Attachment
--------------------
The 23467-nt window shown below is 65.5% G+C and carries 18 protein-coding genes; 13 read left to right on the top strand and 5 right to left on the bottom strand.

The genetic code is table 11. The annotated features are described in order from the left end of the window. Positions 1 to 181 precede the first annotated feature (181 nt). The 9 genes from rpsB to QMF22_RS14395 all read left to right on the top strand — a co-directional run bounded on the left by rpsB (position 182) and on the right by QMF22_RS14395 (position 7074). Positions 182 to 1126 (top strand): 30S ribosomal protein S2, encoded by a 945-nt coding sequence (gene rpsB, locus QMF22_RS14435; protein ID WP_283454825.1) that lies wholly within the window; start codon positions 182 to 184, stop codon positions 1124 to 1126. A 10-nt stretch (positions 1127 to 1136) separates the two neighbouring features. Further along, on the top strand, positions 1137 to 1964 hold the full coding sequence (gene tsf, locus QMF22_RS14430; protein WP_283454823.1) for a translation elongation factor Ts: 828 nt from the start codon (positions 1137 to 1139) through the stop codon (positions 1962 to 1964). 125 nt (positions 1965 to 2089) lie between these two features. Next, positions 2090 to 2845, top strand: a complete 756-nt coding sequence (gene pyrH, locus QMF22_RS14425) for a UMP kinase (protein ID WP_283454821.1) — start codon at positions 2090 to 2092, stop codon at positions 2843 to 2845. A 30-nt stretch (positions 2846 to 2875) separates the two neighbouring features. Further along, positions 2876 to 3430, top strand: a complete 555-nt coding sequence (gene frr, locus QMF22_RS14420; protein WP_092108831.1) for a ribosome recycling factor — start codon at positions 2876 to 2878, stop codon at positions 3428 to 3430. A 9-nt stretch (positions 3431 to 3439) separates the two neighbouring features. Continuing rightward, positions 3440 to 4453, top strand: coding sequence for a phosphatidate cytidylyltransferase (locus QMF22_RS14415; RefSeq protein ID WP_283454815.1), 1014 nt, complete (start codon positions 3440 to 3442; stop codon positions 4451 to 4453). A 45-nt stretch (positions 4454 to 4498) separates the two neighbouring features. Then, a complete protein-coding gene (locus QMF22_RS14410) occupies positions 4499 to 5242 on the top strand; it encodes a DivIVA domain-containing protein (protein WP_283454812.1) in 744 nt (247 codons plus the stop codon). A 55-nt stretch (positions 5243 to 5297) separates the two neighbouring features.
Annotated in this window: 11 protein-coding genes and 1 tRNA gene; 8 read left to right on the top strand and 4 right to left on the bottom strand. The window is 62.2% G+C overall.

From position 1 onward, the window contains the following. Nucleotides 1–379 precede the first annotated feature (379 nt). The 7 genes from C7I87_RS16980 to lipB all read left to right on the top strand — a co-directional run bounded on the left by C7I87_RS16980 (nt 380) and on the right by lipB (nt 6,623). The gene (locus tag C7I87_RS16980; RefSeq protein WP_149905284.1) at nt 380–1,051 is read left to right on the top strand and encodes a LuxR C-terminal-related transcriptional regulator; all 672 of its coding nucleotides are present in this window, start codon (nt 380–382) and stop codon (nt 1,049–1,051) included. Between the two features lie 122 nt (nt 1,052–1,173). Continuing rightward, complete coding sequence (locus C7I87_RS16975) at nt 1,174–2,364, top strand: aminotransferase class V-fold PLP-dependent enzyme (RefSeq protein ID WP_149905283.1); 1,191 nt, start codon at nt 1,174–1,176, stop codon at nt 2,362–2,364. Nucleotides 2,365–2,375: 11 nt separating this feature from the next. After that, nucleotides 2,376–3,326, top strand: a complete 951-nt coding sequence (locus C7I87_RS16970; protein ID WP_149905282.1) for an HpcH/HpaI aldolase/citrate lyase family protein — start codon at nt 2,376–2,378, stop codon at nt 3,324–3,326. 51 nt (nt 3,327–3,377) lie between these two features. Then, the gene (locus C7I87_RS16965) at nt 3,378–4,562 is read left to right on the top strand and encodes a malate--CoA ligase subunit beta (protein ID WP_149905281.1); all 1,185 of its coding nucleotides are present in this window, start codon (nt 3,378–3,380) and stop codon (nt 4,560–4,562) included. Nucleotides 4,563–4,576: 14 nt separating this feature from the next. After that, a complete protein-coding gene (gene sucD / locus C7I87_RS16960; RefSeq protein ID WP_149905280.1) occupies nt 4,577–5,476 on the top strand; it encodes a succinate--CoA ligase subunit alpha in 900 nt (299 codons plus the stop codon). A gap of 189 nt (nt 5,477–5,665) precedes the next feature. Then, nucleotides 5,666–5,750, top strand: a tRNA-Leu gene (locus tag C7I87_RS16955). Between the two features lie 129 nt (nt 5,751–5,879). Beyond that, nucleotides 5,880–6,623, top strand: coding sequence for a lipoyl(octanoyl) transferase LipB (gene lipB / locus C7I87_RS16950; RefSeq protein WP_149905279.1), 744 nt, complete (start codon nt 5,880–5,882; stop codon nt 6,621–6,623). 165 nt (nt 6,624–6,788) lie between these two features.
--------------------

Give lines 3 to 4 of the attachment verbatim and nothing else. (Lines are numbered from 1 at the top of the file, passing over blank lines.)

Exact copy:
Annotated in this window: 11 protein-coding genes and 1 tRNA gene; 8 read left to right on the top strand and 4 right to left on the bottom strand. The window is 62.2% G+C overall.

From position 1 onward, the window contains the following. Nucleotides 1–379 precede the first annotated feature (379 nt). The 7 genes from C7I87_RS16980 to lipB all read left to right on the top strand — a co-directional run bounded on the left by C7I87_RS16980 (nt 380) and on the right by lipB (nt 6,623). The gene (locus tag C7I87_RS16980; RefSeq protein WP_149905284.1) at nt 380–1,051 is read left to right on the top strand and encodes a LuxR C-terminal-related transcriptional regulator; all 672 of its coding nucleotides are present in this window, start codon (nt 380–382) and stop codon (nt 1,049–1,051) included. Between the two features lie 122 nt (nt 1,052–1,173). Continuing rightward, complete coding sequence (locus C7I87_RS16975) at nt 1,174–2,364, top strand: aminotransferase class V-fold PLP-dependent enzyme (RefSeq protein ID WP_149905283.1); 1,191 nt, start codon at nt 1,174–1,176, stop codon at nt 2,362–2,364. Nucleotides 2,365–2,375: 11 nt separating this feature from the next. After that, nucleotides 2,376–3,326, top strand: a complete 951-nt coding sequence (locus C7I87_RS16970; protein ID WP_149905282.1) for an HpcH/HpaI aldolase/citrate lyase family protein — start codon at nt 2,376–2,378, stop codon at nt 3,324–3,326. 51 nt (nt 3,327–3,377) lie between these two features. Then, the gene (locus C7I87_RS16965) at nt 3,378–4,562 is read left to right on the top strand and encodes a malate--CoA ligase subunit beta (protein ID WP_149905281.1); all 1,185 of its coding nucleotides are present in this window, start codon (nt 3,378–3,380) and stop codon (nt 4,560–4,562) included. Nucleotides 4,563–4,576: 14 nt separating this feature from the next. After that, a complete protein-coding gene (gene sucD / locus C7I87_RS16960; RefSeq protein ID WP_149905280.1) occupies nt 4,577–5,476 on the top strand; it encodes a succinate--CoA ligase subunit alpha in 900 nt (299 codons plus the stop codon). A gap of 189 nt (nt 5,477–5,665) precedes the next feature. Then, nucleotides 5,666–5,750, top strand: a tRNA-Leu gene (locus tag C7I87_RS16955). Between the two features lie 129 nt (nt 5,751–5,879). Beyond that, nucleotides 5,880–6,623, top strand: coding sequence for a lipoyl(octanoyl) transferase LipB (gene lipB / locus C7I87_RS16950; RefSeq protein WP_149905279.1), 744 nt, complete (start codon nt 5,880–5,882; stop codon nt 6,621–6,623). 165 nt (nt 6,624–6,788) lie between these two features.